But with the typhoon having made landfall across a number of cities – one Filipino official joked the storm "island hopped" before moving on to Vietnam, where it is expected to make landfall on Sunday night in the central provinces – Tacloban is just one town among many that will have to be rebuilt from scratch. If the death toll is to be believed, Haiyan could emerge as the deadliest natural catastrophe in the Philippines' history.
Over 350,000 people are awaiting supplies in 1,220 evacuation centres across the country, with over 4.3 million people across the Philippines affected by Haiyan, said Orla Fagan of UN OCHA. Rescue teams deployed in Bogo city and San Remigio, on the island of Cebu, said some buildings have been flattened to the ground, with significant damage to both homes and sugar plantations, which have served as many residents' primary source of income in this agricultural area.
Fagan said that the scale of destruction had become even more widespread as more news emerged from the areas affected, adding that some areas were still 80% under water.
UN teams have been dispatched to the areas south and north of Tacloban and to Ilo Ilo, to the west of Leyte and Samar islands, in order to assess the damage there. "We haven't been to the west of the Visayas yet so we have no idea what's gone on there," Fagan said. "We could be replicating what happened in Tacloban."
President Aquino has come under fire for an initially slow relief effort, but argued that logistics prevented emergency supplies from reaching devastated areas any sooner. International aid, however, is on the move, with the US flying in Marines on Sunday with the aim of providing much-needed logistics, and the UK announcing £6m in initial emergency aid and the EU €3m for immediate relief. The US embassy said it would provide $100,000 for health, water and sanitation support. Australia said it would provide an initial 15.5m pesos ($358,900) in relief supplies. The World Food Programme will also be sending food, communications equipment and logistics to Cebu, just west of Leyte, with a number of military planes departing on Sunday from Villamor Airforce Base in Manila with food, fuel, generators, body bags, runway lights, search and rescue teams and police.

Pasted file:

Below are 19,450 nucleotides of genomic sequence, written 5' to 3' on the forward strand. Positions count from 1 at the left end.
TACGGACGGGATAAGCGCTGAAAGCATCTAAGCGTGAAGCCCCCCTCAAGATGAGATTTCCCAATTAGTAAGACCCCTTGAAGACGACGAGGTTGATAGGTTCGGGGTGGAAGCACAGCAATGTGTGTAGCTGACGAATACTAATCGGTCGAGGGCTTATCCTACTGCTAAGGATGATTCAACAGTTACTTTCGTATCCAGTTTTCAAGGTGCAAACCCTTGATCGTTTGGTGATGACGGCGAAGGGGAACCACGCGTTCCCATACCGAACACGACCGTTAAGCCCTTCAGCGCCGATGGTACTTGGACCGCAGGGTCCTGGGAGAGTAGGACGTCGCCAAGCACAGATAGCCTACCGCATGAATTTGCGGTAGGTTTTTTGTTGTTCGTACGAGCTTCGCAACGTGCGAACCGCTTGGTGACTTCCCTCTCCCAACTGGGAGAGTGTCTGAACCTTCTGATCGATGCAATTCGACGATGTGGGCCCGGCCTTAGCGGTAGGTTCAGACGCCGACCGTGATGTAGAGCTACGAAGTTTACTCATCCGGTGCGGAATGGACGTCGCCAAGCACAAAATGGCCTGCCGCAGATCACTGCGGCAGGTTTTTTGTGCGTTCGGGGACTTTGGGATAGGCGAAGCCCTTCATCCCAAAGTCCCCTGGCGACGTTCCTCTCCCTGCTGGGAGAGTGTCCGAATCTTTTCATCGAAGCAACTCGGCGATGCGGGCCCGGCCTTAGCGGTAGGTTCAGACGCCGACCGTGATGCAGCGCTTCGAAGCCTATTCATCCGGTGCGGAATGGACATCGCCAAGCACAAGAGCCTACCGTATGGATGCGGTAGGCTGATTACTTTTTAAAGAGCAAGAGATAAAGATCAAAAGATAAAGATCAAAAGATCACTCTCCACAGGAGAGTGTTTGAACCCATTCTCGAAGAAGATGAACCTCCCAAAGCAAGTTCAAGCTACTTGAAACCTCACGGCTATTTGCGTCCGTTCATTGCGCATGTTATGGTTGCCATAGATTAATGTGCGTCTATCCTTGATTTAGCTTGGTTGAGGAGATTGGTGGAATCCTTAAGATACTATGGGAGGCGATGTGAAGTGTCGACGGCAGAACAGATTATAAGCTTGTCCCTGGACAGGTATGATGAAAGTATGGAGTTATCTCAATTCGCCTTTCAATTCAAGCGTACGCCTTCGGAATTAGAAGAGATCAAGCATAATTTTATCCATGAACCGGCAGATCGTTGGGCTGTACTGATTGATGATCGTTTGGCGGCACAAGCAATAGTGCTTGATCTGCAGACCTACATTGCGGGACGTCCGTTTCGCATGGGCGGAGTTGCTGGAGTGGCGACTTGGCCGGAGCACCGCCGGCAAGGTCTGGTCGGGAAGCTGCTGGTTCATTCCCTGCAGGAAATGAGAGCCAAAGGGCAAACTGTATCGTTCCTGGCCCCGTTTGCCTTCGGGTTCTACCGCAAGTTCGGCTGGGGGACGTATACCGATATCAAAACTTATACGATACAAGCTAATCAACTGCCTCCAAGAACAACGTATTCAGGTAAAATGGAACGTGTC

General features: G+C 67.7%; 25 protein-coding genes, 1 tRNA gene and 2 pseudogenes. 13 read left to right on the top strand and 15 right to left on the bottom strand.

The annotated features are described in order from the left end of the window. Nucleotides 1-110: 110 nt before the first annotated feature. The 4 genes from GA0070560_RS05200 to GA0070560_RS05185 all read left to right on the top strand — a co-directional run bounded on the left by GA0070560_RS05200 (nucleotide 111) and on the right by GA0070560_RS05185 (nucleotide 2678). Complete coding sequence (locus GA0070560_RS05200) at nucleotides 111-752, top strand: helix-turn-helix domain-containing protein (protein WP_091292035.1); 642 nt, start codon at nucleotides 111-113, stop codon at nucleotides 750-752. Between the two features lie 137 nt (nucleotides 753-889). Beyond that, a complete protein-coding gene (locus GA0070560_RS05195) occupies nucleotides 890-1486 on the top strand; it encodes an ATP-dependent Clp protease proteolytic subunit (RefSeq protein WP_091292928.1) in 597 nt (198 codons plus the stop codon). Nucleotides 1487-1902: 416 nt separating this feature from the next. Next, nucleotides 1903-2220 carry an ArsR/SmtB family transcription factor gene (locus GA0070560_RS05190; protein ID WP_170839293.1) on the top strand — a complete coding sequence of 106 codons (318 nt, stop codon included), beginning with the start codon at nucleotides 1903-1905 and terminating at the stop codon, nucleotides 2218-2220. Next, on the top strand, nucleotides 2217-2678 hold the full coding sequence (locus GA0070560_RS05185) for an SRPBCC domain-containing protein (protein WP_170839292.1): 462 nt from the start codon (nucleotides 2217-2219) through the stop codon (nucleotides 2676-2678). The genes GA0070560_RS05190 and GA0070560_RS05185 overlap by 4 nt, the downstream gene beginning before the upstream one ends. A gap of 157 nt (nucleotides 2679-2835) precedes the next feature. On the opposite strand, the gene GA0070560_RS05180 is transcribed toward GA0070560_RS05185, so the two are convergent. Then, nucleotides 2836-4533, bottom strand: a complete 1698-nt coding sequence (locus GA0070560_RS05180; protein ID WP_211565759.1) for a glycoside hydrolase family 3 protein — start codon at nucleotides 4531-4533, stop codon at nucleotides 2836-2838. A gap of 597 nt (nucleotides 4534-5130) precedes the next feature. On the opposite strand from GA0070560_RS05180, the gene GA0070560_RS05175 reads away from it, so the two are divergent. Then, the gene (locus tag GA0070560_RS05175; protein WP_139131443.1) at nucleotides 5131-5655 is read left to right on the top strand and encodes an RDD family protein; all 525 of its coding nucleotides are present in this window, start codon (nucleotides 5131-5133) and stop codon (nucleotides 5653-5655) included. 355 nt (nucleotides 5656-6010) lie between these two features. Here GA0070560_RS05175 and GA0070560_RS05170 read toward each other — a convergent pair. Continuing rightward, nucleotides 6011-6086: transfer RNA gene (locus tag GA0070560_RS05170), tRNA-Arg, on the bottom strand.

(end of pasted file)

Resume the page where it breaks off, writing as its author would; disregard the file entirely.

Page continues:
"Our priority right now is sending out security – Philippines national police – to deal with the violence," spokesman Colonel Miguel Okol told the Guardian.
While a number of Tacloban residents aimed to board the military planes headed back to Manila, hundreds of friends and family crowded together at the air base trying to make the opposite journey in order to find relatives they feared may have been killed by the typhoon.
"Until now, I have had no contact with my family in Tacloban, so I have been here since 5am," said Almar Rosal, 21, one of some 20 university students at the base. "I just want to check on them to make sure they're OK, but we were told the planes stopped because people were hijacking supplies. So now we are going to drive to Leyte. It will probably take us 24hrs to reach Tacloban city."
Another Tacloban resident, Rochelle de Leon, decided to fly from Manila to Cebu, then a boat to Leyte island, where she would have to take a van and walk a substantial way to enter Tacloban city, carrying with her supplies like biscuits, coffee, first-aid kits and flashlights. "I'll dress in camouflage so that we won't get mobbed," she said by telephone from Cebu. "I just want to know that my mum is OK. She was home alone when the typhoon hit, and, well, I haven't heard anything since."